Recent years[edit]
After 1960 public sector unions grew rapidly and secured good wages and high pensions for their members. While manufacturing and farming steadily declined, state- and local-government employment quadrupled from 4 million workers in 1950 to 12 million in 1976 and 16.6 million in 2009.

In 2009 the U.S. membership of public sector unions surpassed membership of private sector unions for the first time, at 7.9m and 7.4m respectively.
In 2011 states faced a growing fiscal crisis and the Republicans had made major gains in the 2010 elections.

Public sector unions came under heavy attack especially in Wisconsin, as well as Indiana, New Jersey and Ohio from conservative Republican legislatures. 2012 update.Conservative state legislatures tried to drastically reduce the abilities of unions to collectively bargain. Conservatives argued that public unions were too powerful since they helped elect their bosses, and that overly generous pension systems were too heavy a drain on state budgets.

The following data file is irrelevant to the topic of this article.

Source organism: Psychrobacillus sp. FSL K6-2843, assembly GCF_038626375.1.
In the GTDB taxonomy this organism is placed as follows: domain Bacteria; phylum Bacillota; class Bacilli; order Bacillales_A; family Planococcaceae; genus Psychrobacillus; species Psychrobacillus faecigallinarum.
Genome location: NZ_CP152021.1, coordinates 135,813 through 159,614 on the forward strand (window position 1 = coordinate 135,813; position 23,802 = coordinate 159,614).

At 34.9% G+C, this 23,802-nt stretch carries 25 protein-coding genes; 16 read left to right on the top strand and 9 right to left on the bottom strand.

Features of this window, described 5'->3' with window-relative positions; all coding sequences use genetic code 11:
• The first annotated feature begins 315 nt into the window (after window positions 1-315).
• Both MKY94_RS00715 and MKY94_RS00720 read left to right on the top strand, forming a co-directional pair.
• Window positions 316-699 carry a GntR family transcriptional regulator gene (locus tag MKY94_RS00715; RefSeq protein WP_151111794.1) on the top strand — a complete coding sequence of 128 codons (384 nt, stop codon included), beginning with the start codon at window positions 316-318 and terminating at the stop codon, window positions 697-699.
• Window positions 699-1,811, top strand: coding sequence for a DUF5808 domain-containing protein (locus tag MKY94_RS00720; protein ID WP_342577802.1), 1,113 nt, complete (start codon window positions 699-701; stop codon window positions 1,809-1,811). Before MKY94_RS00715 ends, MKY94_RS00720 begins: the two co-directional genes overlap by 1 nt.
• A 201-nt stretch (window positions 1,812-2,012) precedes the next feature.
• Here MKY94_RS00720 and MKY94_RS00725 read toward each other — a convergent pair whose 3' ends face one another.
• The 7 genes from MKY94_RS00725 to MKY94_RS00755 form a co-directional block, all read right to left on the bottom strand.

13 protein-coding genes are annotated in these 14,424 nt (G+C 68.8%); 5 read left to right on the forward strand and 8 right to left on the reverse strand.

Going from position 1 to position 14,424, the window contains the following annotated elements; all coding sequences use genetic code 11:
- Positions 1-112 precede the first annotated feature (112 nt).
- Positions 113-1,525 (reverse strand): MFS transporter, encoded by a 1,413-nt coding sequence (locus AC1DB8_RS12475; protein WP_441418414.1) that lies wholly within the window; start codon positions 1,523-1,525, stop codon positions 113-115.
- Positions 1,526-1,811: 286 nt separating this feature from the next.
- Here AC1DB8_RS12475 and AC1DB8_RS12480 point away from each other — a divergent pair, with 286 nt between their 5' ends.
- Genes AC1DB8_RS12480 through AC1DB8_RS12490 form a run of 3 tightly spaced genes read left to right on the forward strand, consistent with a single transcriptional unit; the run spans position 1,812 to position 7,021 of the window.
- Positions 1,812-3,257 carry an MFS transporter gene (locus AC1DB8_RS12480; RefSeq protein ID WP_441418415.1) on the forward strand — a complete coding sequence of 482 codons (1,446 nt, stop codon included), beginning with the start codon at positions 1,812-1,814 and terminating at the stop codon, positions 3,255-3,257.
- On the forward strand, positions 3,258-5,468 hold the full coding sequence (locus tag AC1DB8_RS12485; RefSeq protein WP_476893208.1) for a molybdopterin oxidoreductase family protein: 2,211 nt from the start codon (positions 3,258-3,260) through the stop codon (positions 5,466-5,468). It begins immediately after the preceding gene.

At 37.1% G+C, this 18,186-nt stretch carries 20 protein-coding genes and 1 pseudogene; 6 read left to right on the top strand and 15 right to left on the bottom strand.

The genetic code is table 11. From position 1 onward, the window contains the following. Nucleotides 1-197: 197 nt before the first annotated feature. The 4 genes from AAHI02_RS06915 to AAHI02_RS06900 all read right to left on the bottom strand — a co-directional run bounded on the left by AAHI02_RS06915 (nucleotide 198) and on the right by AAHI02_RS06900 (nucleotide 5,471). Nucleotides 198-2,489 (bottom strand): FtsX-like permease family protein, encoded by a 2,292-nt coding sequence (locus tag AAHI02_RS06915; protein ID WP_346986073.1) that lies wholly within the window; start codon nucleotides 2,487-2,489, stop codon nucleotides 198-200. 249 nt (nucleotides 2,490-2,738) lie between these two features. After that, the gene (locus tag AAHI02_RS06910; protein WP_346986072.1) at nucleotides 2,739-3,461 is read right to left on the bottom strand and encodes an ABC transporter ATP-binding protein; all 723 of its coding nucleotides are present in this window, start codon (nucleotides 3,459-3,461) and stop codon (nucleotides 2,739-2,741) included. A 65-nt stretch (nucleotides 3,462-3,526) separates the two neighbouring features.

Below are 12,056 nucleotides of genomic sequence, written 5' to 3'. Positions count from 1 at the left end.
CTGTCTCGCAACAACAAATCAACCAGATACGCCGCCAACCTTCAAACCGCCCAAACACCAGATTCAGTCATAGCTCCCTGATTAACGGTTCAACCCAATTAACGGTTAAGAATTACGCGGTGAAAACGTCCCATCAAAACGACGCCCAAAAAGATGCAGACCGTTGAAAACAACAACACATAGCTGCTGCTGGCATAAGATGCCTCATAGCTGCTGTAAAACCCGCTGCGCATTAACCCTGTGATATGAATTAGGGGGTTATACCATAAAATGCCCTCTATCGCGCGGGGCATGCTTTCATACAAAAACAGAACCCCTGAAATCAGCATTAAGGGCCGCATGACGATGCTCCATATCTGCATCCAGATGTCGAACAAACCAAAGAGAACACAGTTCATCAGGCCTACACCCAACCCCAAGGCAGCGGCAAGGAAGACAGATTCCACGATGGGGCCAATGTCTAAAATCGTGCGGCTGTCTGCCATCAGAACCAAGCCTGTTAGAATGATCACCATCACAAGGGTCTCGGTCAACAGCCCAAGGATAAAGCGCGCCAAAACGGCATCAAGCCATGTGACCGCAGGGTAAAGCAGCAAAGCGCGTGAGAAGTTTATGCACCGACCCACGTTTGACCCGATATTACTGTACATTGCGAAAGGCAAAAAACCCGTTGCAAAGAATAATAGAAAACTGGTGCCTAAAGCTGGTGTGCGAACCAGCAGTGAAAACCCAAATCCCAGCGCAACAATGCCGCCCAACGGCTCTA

See also[edit]

Union Image on Thin Ice

Labor Unions and the Minimum Wage: “We Got Ours — Screw You.” by Gary North on 4/30/16

Fred Reed wrote a gem of a rhetorical essay, “Capitalism and the Minimum Wage: ‘I Got Mine, Screw You.'” I was so impressed that I stole it, almost word for word, changing only “capitalism” to “trade unionism.” Reed is a master of rhetoric. When his logic is sound, he is devastating — a model.

The problem comes in this case from his focus on producers: capitalists. This is mercantilist. The free market focuses on consumers. Why? Because they own the most marketable commodity: money. This point was made by Carl Menger in his final essay on economics in 1892. Ludwig von Mises wrote The Theory of Money and Credit (1912) in terms of this principle.

Producers compete with producers to gain consumers’ money. Consumers want lower prices. Capitalists cut costs so they can offer lower prices. Customers drive the process. They are self-centered. They ask “What’s in it for me?” They ask: “What have you done for me lately?”